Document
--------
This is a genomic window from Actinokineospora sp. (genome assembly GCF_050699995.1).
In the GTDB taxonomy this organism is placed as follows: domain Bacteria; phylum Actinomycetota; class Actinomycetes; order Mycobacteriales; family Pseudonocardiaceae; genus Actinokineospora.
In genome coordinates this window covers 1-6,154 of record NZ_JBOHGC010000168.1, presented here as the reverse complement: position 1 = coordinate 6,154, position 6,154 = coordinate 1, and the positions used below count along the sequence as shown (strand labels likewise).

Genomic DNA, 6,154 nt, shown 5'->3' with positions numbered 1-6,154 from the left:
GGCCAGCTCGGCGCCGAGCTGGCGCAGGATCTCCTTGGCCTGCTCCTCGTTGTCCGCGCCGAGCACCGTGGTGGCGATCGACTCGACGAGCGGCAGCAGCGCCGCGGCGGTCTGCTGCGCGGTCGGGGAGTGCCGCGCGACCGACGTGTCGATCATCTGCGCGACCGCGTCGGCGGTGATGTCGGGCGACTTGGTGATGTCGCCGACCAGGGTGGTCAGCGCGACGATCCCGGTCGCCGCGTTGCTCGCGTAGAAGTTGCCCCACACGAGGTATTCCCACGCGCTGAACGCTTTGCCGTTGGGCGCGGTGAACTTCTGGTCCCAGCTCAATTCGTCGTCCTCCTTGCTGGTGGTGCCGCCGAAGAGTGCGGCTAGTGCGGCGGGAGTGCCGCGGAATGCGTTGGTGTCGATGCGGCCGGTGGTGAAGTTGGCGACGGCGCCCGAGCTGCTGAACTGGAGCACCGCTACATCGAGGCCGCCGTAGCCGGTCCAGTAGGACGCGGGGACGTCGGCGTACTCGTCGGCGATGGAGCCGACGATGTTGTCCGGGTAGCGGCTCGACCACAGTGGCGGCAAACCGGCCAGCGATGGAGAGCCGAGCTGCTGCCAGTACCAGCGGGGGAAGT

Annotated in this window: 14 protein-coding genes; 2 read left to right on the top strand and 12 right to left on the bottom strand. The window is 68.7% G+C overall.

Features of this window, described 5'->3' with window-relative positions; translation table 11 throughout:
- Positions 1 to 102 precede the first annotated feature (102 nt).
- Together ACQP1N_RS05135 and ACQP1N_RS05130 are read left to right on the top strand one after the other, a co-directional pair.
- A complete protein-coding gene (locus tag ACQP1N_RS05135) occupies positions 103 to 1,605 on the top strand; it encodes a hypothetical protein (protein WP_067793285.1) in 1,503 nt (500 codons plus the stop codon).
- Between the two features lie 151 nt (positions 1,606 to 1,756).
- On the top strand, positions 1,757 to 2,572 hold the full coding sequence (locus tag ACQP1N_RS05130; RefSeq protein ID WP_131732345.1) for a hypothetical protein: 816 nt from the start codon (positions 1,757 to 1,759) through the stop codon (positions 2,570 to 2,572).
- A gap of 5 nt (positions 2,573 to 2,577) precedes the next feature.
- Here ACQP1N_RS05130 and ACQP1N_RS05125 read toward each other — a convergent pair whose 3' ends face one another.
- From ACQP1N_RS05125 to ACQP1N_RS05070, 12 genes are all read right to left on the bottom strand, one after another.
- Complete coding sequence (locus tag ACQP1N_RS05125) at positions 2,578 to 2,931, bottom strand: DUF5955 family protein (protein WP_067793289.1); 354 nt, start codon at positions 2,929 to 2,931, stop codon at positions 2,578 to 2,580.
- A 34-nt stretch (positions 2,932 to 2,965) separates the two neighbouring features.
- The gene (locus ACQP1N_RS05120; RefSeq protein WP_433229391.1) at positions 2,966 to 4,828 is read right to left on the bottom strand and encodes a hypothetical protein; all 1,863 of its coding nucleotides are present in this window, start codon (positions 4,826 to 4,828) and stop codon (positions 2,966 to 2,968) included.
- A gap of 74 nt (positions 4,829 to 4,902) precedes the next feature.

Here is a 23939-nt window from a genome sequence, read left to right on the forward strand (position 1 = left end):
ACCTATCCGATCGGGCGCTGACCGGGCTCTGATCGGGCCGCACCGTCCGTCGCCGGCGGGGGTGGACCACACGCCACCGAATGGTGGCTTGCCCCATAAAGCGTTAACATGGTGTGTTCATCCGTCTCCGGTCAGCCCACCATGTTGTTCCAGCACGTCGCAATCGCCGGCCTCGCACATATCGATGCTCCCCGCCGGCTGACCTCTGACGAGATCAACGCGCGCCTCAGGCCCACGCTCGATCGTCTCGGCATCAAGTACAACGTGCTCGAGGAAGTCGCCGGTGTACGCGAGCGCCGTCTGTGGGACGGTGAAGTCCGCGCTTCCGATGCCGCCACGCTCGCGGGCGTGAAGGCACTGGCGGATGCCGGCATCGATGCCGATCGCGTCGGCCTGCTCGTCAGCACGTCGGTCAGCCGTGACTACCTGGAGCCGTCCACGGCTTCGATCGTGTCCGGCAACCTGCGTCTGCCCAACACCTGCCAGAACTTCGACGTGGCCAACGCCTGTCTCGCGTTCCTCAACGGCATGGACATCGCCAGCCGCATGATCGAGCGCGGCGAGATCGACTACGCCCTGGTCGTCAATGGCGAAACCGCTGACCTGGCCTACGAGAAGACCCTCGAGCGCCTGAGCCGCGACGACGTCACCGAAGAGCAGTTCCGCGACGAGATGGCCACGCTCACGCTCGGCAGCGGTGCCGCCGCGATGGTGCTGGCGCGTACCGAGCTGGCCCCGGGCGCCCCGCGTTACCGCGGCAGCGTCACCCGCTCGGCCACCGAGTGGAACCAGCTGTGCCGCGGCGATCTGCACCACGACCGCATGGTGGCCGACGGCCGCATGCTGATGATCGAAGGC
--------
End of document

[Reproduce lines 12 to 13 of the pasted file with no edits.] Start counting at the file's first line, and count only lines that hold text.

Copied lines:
- On the top strand, positions 1,757 to 2,572 hold the full coding sequence (locus tag ACQP1N_RS05130; RefSeq protein ID WP_131732345.1) for a hypothetical protein: 816 nt from the start codon (positions 1,757 to 1,759) through the stop codon (positions 2,570 to 2,572).
- A gap of 5 nt (positions 2,573 to 2,577) precedes the next feature.